Planting the seeds of compassion in Carbondale
Carbondale Community School students donate garden harvest to seniors
Carbondale Community School is faced with several spadefuls of spare spuds.
The residents of Crystal Meadows Senior Housing will benefit from the bonus bounty.
The school, in the Satank section of Carbondale, has had a garden for seven years, and for five years has used the harvest for hot lunches on five Fridays, said Diana Alcantara, who normally teaches Spanish to kindergartners through fourth-graders and runs the learning garden.
COVID gave that tradition a one-two punch. Alcantara has less time to tend the garden as her responsibilities have shifted.
“This year we teamed up. We’re helping Diana out because she is taking on distance learners instead of teaching Spanish and being in the garden with the kids. We’re helping her to harvest,” third- and fourth-grade language arts teacher Mandi Read said.
So the harvest is on. The hot lunches are not. The food preparation requires lots of people working closely together in the kitchen, and COVID restrictions prohibit that.
Alcantara found a way to use the garden to teach a new lesson to the kids.
At the end of last school year, she and a couple of moms and their daughters planted the garden, “knowing that it would all be grown to donate to an organization that supports families and community members that would be experiencing food insecurity.”
She decided to call this a compassion project after hearing on KDNK about people working to the benefit of others through the pandemic.
“The compassion came from still participating in the garden, doing the work, but knowing that it’s all going to be donated. And maybe not ever meeting the people who will receive the food but knowing that our compassion for the situation moved us into action,” Alcantara said.
The students seem to appreciate the service aspect of gardening this year.
“It’s a good project to do because we can help people,” fourth-grader Finn Kelly said.
Fourth-grader Ella Lewis likes the project — and pretty much everything about gardening.
“I really like gardening. I like doing it for people that might need it more than we do; I really like washing the potatoes; I like harvesting food,” she said.
Post-COVID the school could return to the hot lunch tradition or continue donating the harvest. Or maybe both.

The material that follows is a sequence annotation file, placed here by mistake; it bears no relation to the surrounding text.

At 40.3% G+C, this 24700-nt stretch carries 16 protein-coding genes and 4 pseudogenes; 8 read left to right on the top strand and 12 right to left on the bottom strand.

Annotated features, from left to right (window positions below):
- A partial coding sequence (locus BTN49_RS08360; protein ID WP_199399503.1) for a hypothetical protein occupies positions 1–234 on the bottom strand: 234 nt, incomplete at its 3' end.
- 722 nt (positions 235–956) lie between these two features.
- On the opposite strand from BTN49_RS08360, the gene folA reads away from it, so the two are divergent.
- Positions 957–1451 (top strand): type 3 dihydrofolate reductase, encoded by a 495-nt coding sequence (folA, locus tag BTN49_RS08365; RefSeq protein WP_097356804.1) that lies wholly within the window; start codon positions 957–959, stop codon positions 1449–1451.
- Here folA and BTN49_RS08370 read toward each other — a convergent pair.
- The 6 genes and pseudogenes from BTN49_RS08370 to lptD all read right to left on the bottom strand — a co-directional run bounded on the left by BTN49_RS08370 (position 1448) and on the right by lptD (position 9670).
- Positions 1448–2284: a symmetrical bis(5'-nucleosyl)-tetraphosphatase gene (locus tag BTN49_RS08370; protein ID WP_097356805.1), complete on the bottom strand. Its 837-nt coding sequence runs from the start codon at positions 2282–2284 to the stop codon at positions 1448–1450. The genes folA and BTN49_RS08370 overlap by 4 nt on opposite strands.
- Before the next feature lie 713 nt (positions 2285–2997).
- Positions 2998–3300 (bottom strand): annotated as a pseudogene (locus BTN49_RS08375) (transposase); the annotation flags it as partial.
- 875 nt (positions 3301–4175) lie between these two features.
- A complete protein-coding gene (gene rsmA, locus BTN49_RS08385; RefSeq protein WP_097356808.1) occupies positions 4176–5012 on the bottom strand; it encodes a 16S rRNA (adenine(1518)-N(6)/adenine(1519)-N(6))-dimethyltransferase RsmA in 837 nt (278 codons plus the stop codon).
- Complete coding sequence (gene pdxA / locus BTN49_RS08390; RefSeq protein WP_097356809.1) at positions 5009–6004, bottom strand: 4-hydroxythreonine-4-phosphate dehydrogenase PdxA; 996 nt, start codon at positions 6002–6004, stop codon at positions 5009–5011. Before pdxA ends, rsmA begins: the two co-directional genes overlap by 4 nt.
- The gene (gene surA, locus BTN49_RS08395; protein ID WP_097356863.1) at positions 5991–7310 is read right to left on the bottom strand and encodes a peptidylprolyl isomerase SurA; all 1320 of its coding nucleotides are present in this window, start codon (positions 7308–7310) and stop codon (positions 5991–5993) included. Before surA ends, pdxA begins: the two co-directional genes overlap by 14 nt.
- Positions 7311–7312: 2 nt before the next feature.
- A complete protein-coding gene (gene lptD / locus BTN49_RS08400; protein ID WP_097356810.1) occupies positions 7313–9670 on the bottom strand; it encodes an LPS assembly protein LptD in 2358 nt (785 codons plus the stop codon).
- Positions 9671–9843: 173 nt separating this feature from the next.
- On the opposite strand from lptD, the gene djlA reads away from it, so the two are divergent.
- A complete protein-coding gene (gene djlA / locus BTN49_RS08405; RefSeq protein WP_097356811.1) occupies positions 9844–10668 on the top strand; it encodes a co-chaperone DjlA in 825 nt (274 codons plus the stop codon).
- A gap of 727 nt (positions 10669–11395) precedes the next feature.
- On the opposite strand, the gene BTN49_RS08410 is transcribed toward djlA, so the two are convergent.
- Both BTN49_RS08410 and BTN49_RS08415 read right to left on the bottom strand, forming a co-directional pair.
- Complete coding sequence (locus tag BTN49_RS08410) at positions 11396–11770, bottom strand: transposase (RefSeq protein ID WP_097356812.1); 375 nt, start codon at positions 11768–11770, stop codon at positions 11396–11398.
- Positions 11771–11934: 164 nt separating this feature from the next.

“I’d do half-half for the year,” fourth-grader Harper Campbell said. Lewis agreed.
A free farmers market at Crystal Meadows Senior Housing is scheduled for the week of Oct. 19.
Alcantara said students won’t be able to attend, but they are decorating bags that seniors can use to take their produce home.
Jerilyn Nieslanik, director of Crystal Meadows Senior Housing, is enthusiastic about the project, though possibly a little more from the viewpoint of the students.
“It’s a great experience for the kids. Anytime you can teach young children to love the land it’s a good thing,” she said.
She’s still concerned about keeping the high risk population safe from COVID and said she still needs to work out the details of the farmers market.
“We’ve been very blessed not to have COVID here, and I’d like to keep it that way,” she said.
Support Local Journalism
Support Local Journalism
Readers around Glenwood Springs and Garfield County make the Post Independent’s work possible. Your financial contribution supports our efforts to deliver quality, locally relevant journalism.
Now more than ever, your support is critical to help us keep our community informed about the evolving coronavirus pandemic and the impact it is having locally. Every contribution, however large or small, will make a difference.
Each donation will be used exclusively for the development and creation of increased news coverage.
Start a dialogue, stay on topic and be civil.
If you don't follow the rules, your comment may be deleted.
User Legend: Moderator Trusted User
After a year of social distancing, I recently got about 200 hugs in a single day. But I think they were meant for somebody else. I think they were meant for the teachers, staff and…